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Matern Child Health J. 2015 Oct;19(10):2261-71. doi: 10.1007/s10995-015-1745-7.

Gestational Weight Gain and Health Outcomes 18 Years Later in Urban Black Women.

Author information

1
School of Nursing, Yale University, P. O. Box 27399, West Haven, CT, 06516-7399, USA. margaret.holland@yale.edu.
2
School of Nursing, University of Rochester, Rochester, NY, USA.

Abstract

OBJECTIVES:

Excessive gestational weight gain (GWG) is associated with higher body mass index (BMI) later in life. Increased BMI is associated with health problems, but there is limited evidence linking GWG directly to later health in black women. We examined the association between GWG and health conditions 18 years after a first birth.

METHODS:

This study was a secondary data analysis of 467 urban black women, enrolled during pregnancy (1990-1991). GWG was the difference between self-reported pre-pregnancy weight and measured weight at delivery. Hypertension, diabetes, obesity, and self-reported health were assessed with self-report and measurements of blood pressure, height, and weight, approximately 18 years after first childbirth.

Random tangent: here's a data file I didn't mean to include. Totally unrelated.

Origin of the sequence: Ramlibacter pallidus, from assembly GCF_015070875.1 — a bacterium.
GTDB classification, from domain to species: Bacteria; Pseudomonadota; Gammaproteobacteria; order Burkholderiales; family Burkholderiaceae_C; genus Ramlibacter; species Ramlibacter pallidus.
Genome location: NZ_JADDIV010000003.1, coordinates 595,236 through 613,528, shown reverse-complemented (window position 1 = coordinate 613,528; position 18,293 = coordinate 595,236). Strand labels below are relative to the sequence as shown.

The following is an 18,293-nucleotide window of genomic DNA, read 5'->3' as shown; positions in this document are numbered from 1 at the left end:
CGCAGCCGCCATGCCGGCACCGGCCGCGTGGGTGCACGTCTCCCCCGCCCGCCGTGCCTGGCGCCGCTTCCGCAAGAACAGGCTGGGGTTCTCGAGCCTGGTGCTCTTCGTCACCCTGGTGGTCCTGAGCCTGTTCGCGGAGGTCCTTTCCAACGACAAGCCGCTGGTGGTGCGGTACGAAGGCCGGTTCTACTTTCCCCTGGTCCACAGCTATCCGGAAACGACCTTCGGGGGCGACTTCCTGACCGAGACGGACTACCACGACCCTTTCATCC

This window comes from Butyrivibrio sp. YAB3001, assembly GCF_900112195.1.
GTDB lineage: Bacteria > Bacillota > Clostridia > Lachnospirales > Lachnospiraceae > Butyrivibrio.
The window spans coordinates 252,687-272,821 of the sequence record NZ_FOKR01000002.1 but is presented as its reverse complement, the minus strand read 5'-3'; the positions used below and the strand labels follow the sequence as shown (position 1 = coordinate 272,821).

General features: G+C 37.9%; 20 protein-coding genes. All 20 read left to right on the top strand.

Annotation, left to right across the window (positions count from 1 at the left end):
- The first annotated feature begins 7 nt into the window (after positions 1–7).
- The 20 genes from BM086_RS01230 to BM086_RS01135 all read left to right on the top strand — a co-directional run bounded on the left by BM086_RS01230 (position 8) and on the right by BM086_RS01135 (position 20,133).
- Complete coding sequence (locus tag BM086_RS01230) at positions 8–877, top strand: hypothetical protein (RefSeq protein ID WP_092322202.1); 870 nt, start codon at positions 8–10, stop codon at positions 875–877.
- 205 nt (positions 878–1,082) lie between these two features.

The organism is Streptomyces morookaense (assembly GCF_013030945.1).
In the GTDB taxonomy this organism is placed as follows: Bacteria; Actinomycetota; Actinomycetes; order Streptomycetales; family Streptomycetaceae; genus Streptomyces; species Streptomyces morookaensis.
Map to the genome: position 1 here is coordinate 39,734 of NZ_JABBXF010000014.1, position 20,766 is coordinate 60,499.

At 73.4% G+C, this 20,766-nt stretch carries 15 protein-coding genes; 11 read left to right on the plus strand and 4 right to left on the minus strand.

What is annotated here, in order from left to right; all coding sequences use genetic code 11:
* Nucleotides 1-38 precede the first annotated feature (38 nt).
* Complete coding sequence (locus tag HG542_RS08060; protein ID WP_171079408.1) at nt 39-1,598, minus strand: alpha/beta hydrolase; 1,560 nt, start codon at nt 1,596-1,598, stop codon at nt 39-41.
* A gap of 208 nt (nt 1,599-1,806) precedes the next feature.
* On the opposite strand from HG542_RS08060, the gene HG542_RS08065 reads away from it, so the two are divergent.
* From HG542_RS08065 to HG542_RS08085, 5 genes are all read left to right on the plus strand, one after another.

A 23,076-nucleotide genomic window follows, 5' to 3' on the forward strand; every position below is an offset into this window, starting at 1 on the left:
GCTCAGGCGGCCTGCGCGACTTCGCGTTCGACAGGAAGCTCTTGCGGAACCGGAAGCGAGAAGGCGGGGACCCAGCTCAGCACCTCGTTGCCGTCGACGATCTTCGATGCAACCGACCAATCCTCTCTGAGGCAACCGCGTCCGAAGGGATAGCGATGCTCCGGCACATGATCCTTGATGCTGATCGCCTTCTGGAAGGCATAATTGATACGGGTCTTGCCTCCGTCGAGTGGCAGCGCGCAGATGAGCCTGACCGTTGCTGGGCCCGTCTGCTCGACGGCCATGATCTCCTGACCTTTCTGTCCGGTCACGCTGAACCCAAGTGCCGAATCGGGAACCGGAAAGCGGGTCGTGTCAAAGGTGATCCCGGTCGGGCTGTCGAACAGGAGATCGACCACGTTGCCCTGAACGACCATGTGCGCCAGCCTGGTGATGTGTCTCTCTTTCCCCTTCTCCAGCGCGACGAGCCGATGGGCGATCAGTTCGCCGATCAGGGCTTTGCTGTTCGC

RESULTS:

Higher pre-pregnancy BMI was associated with increased probability of each health condition. Higher GWG was associated with hypertension for women with a pre-pregnancy BMI under 21.3 kg/m(2) (P < .05) and obesity for women with a pre-pregnancy BMI under 25.9 kg/m(2) (P < .05). Diabetes and poor health were not associated with GWG.

CONCLUSIONS:

GWG may impact a mother's hypertension and obesity status 18 years after childbirth for underweight and normal weight women.

KEYWORDS:

Body mass index; Diabetes mellitus, type 2; Health outcomes; Health status; Hypertension; Obesity; Pregnancy; Weight gain

PMID:
25994417
PMCID:
PMC5538784
DOI:
10.1007/s10995-015-1745-7
[Indexed for MEDLINE]
Free PMC Article
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